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Brendan Allen welcomes grappling battle with Andre Muniz: ‘I think my jiu-jitsu is just as good if not better’

UFC Fight Night: Jotko v Allen Photo by Jeff Bottari/Zuffa LLC

They say be careful what you wish for but Brendan Allen couldn’t be much happier with the way his request was granted for a showdown against Andre Muniz.

Just after he locked up a submission win over Krzysztof Jotko this past October, Allen called out Muniz for his next opponent while going as far as saying he would gladly face the Brazilian in his native country when the UFC traveled to South America in January.

According to Allen, Muniz initially balked at the offer to fight him, which is why they didn’t clash at UFC 283 but his wish was still granted with the middleweights now set to face off in the co-main event at UFC Vegas 70 on Saturday.

“It took a little while,” Allen told MMA Fighting. “He didn’t want to fight at first, for whatever the case is. I guess he wanted higher [ranked opponents] but he couldn’t get higher. I don’t really know what was behind it but I know he didn’t accept the fight at first. It took a couple of months. He could have gotten this ass whooping in Brazil a few weeks ago. But I don’t know what happened.

“Who else is there to fight? I don’t know if he doesn’t want to fight someone or they don’t want to fight him but I’m always down to party, especially with enough notice. I know I’m probably the most dangerous opponent he could face, as far as stylistically. I guess we’re going to find out.”

Since arriving in the UFC, Muniz has gone undefeated with five straight wins while working his way into the top 15 rankings at 185 pounds.

Meanwhile, Allen has more overall wins in the octagon but he still hasn’t earned that elusive number next to his name — a frustrating reality that he’s just learned to ignore as he’s moved forward with his career.

“The rankings make zero sense to me whatsoever,” Allen said. “I feel like there should be a set of guidelines if we’re going to have rankings that we should go by but it’s more political than guidelines. It’s favoritism. It’s more of a popularity contest than who is the best fighter.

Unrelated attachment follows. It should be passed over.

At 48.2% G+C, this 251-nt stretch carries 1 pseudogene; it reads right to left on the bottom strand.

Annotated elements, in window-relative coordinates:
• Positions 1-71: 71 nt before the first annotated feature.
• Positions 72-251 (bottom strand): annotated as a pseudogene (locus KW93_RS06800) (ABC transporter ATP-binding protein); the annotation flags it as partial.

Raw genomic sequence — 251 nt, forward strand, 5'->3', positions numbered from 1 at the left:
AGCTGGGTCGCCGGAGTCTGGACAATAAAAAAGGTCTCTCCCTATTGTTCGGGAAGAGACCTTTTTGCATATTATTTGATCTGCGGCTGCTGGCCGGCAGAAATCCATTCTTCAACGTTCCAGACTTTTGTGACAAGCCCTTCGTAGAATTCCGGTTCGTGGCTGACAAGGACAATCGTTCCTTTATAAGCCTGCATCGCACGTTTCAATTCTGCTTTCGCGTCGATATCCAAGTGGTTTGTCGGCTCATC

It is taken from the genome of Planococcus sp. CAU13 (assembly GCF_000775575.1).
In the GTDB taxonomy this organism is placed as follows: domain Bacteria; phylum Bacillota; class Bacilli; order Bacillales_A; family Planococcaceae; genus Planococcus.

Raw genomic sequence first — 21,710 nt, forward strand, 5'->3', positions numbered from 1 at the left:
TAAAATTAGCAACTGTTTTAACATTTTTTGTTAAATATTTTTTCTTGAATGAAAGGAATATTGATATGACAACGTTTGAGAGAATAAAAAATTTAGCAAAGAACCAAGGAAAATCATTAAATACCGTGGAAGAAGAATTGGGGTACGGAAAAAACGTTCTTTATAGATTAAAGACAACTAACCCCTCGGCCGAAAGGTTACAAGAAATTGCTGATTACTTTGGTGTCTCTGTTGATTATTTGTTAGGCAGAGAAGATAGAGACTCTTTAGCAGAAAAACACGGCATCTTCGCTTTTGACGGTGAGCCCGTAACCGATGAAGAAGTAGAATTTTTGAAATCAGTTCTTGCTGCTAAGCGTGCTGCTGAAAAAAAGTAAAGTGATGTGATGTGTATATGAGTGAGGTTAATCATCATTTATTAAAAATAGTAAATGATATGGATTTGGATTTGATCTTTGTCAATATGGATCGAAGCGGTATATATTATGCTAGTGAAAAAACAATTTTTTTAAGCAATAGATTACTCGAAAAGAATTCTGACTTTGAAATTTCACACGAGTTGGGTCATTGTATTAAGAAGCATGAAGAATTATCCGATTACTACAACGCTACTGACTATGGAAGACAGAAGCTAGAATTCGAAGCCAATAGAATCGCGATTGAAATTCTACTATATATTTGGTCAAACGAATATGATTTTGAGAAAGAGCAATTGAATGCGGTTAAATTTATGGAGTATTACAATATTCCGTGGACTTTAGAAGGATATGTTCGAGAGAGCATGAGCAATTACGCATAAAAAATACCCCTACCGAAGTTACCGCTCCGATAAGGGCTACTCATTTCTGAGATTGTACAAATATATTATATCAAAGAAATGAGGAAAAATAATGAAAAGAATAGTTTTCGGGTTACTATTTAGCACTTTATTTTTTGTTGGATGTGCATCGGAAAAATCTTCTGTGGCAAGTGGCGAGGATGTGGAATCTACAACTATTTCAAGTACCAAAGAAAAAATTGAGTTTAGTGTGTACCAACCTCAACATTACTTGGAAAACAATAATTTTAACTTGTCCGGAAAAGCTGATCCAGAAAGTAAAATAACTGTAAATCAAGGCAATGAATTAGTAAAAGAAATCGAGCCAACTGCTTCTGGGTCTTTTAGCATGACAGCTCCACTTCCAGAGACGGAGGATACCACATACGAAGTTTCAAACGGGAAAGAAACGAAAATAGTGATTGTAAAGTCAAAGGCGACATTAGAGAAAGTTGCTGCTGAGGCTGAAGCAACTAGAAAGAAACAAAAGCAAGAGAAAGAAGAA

“It’s super aggravating, at least it was for me when I first came in. At this point in my career, I don’t even care. I still get paid the same either way. I don’t care where I’m at on the card. I don’t care what number is next to my name.”

A win over Muniz would certainly vault Allen into those rankings but his reason behind asking for the fight really came down to the way he felt he could challenge a fighter who’s being called the best grappler in the middleweight division and perhaps a future champion.

That’s exactly the kind of challenge that Allen wanted to seek out because he just hasn’t been afforded that kind of opportunity yet since joining the UFC roster.

Of course, Allen is cognizant that he’s fighting Muniz in MMA rather than a Brazilian jiu-jitsu competition but that’s actually a reminder he believes his opponent needs to have in mind once they meet in the cage.

“I feel like I’m the worst matchup for him,” Allen explained. “Obviously, I know he’s good in the positions he’s good at. His jiu-jitsu is solid. He has a couple of tricky moves that he does but overall I think my jiu-jitsu is just as good if not better, especially in this sport.

“Pure jiu-jitsu is way different from MMA jiu-jitsu. One elbow, one punch, those things change massively. You kind of forget about jiu-jitsu when you’re constantly getting hit with big elbows and you can’t do what you want to do. Those things change massively and I pride myself on those being the best part of my game.”

Allen concedes that Muniz might land a takedown at some point during the fight but that doesn’t frighten him the way it might force some other fighters to shift into panic mode.

Instead, he welcomes the challenge if the fight goes to the ground — and Allen promises that Muniz will be in for a rude awakening if he’s expecting to just wrap up a submission and call it a night.

“I’m not coming to fight his fight,” Allen said. “I’m coming to make him fight my fight. I’m not just going to sit here and let him take me down. I’m not going to let him stay on top. I’m not letting him do anything. If he does get me down, I’m ready to go. I’m ready for all those transitions. I’m ready for those scrambles. I’m ready for whatever he’ll throw at me.

“I’m prepared. I’m coming to make him quit. I think I can make him quit. We’ll see how good he is when he’s got blood running down his face or we’re in those later rounds and I’m still standing there and I’m ready to go. I’m still throwing with speed and I’m still throwing with power and I’m still in his face. We’ll see how he deals with those things.”

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